The finance ministry on Sunday
revised the tax return forms for different classes of tax payers, dropping the
prying questions on foreign travel details and balances in bank accounts that
were asked in the forms proposed last month.
According to a ministry
statement, the “simplified forms” would bring relief not just to Indian
citizens, but also expatriates, who have been spared the obligation of
reporting overseas assets acquired before their stint in India, provided these
do not yield any income in the year concerned.
This is significant because
expatriates who have lived long enough in India and qualify as residents and
ordinarily residents’ would have been subjected to prosecution under the
recently introduced black money law for non-reporting of overseas assets in
their tax returns if the earlier proposals were implemented. India introduced
foreign asset reporting requirement from the financial year 2011-12.
To the great relief of those who
have income from more than one house property but do not have income from
business or profession or capital gain, the department will introduce a new
form called ITR2A which does not have detailed sets of questions on capital
gains. Besides, the forms for both ITR2 and ITR2A would now contain only three
pages and other information would be sought only in schedules which are to be
filled only if applicable.
The fact that the return form
proposed earlier was of 14 pages had been intimidating most taxpayers. Details of foreign travel such as
the countries visited, the number of times visited and the amount spent abroad
from own resources in the cases of residents, are dropped from ITR2. The
finance ministry statement said that only passport number, if available, would
be required in ITR-2 and ITR-2A.
Tax payers have time till August
31 to file returns as per the revised forms. The e-filing software would be
ready on the tax department’s website by June 3. That the ministry has
proactively come up with clarifications and extended the deadline for filing
returns is reassuring for taxpayers, said Amrapal Chadha, Tax Partner, EY. The
Undisclosed Foreign Income and Assets (Imposition of Tax) Act, 2015 — the Black
Money law—provides for 3-7 years’ rigorous imprisonment for willful attempt to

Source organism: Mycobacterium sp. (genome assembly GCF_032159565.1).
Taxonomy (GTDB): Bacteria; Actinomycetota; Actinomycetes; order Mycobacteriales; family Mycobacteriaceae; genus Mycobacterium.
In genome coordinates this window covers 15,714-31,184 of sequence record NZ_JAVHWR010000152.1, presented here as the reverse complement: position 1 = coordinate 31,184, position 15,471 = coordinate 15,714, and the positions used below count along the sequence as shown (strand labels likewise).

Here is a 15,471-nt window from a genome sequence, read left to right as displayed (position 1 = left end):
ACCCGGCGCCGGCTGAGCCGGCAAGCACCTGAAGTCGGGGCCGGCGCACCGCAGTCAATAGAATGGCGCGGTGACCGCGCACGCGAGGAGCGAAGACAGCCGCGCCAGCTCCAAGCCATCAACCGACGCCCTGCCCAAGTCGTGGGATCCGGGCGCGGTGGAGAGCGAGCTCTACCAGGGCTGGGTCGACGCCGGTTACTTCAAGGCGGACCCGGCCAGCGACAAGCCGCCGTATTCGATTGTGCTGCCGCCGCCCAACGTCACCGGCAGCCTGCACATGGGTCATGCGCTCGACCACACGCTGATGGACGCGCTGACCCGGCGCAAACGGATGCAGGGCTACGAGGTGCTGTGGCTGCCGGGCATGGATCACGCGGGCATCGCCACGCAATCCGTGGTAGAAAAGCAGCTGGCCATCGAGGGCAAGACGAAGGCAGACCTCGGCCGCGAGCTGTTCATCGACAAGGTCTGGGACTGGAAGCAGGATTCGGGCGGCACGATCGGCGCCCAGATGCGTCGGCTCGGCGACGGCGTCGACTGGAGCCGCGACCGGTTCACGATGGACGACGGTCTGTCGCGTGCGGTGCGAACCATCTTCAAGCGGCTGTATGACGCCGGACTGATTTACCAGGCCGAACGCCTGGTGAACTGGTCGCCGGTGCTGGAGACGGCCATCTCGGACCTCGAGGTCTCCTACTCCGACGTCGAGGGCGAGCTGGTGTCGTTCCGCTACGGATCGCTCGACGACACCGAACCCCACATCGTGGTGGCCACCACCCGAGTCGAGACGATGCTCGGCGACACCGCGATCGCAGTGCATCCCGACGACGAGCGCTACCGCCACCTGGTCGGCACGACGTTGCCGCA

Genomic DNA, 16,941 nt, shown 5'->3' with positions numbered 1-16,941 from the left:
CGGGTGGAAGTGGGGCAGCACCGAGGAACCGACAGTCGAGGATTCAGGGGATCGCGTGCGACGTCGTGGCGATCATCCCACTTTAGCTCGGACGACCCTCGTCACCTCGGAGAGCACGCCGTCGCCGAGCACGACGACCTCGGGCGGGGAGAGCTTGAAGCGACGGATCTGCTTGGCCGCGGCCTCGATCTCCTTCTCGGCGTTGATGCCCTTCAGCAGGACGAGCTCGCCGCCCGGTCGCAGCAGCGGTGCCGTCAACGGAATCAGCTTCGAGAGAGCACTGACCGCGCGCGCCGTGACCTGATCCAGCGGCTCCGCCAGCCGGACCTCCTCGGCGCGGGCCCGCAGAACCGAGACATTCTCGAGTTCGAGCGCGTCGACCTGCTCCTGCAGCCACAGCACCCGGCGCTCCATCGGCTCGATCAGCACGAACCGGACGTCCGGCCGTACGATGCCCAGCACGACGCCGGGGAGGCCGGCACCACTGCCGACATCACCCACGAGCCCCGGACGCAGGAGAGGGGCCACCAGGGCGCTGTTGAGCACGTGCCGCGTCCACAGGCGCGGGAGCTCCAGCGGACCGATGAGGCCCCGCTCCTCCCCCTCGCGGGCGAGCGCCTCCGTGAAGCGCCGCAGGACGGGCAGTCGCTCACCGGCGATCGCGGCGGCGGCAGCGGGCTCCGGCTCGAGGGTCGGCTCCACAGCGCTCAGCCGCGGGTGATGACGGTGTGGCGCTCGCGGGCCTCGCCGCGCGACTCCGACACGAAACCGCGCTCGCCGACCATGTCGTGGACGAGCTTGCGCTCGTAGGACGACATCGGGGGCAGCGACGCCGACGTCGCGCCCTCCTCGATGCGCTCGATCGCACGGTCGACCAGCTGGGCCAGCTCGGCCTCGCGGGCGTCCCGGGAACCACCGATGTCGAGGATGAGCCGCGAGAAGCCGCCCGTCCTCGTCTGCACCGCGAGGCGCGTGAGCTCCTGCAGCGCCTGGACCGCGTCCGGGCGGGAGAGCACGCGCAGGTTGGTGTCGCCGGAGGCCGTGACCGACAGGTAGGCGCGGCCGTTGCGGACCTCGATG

evade taxes and 6 months to 7 years’ rigorous imprisonment for failure to file
return of foreign assets and bank accounts.
Sources in the government,
however, told FE that the tax authority is likely to obtain the same
information from other sources to check evasion. The attempt is to make return
forms less intrusive and simultaneously to tap third-party sources, which would
yield information of not just tax return filers, but also of people who do not
file and are likely to be the real tax evaders. For this, the tax department
could approach the ministry of external affairs that runs the consular,
passport and visa division, said sources. Foreign travel data of individuals
are already available with the government as date of birth, passport number and
address of the traveller are captured at the time of travel. Finding the
permanent account number (PAN) of an assessee and querying about expenses
incurred abroad, if need be, is not a difficult task for the tax department.
In the case of bank accounts, tax
payers would not be required to furnish the balance amount at the end of the
fiscal as was required in the returns forms issued in April. Instead, only the
IFS code and the account numbers of all the current and savings accounts are
enough. Details of dormant accounts are not required either. Also, those who
have any of the tax exempt income specified in the elaborate section 10 of the
I-T Act can file the four-page ITR1 called Sahaj, although it may not be
specifically provided for them. ITR4S called Sugam, a presumptive business
income tax return, is being simplified.
Finer details of the new
reporting requirement would be known when the returns are brought out. “The
government is clearly listening to tax payer feedback and is making an earnest
attempt at simplifying the returns,” said Rahul Garg, who leads the direct tax
practice in PwC India.
The return ITR2 brought out last
month had expanded the depth of foreign asset and income reporting as well. In
the case of immovable property abroad, for example, the number columns to give
additional information was increased to 10 from three in the return for 2014-15
assessment year, giving the impression that the department was relying more on
its interrogation skills rather than on any real investigation on the ground.
Similarly, the scope of foreign
bank account details to be disclosed in the return for 2015-16 assessment year
was widened to include the interest accrued in those accounts and the amount
offered to tax in India. In the return for the year before, assessees were
asked to disclose only the name of the account holder, account number, bank
address and the peak balance. Also, in the case of financial interest in a
foreign entity, reporting requirement has been expanded to include the nature
of interest, date since it has been held, the income accrued, its nature and
the amount offered to tax in India. The same is true in case of trusts set up
outside India. The finance ministry statement is silent on whether these would
Sources said these details could
anyway be sought from other countries under bilateral treaties and information
exchange agreements in specific cases of evasion, a better option than
subjecting all tax payers to the same compliance burden.